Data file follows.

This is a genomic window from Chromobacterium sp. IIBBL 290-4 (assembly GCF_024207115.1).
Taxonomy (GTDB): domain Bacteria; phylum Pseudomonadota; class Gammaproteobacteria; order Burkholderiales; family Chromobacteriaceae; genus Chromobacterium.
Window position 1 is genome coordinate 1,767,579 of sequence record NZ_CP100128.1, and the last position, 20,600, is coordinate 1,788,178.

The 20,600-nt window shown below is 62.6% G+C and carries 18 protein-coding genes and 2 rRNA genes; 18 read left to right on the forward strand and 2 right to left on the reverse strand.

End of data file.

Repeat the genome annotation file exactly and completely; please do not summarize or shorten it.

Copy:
This is a genomic window from Chromobacterium sp. IIBBL 290-4 (assembly GCF_024207115.1).
Taxonomy (GTDB): domain Bacteria; phylum Pseudomonadota; class Gammaproteobacteria; order Burkholderiales; family Chromobacteriaceae; genus Chromobacterium.
Window position 1 is genome coordinate 1,767,579 of sequence record NZ_CP100128.1, and the last position, 20,600, is coordinate 1,788,178.

The 20,600-nt window shown below is 62.6% G+C and carries 18 protein-coding genes and 2 rRNA genes; 18 read left to right on the forward strand and 2 right to left on the reverse strand.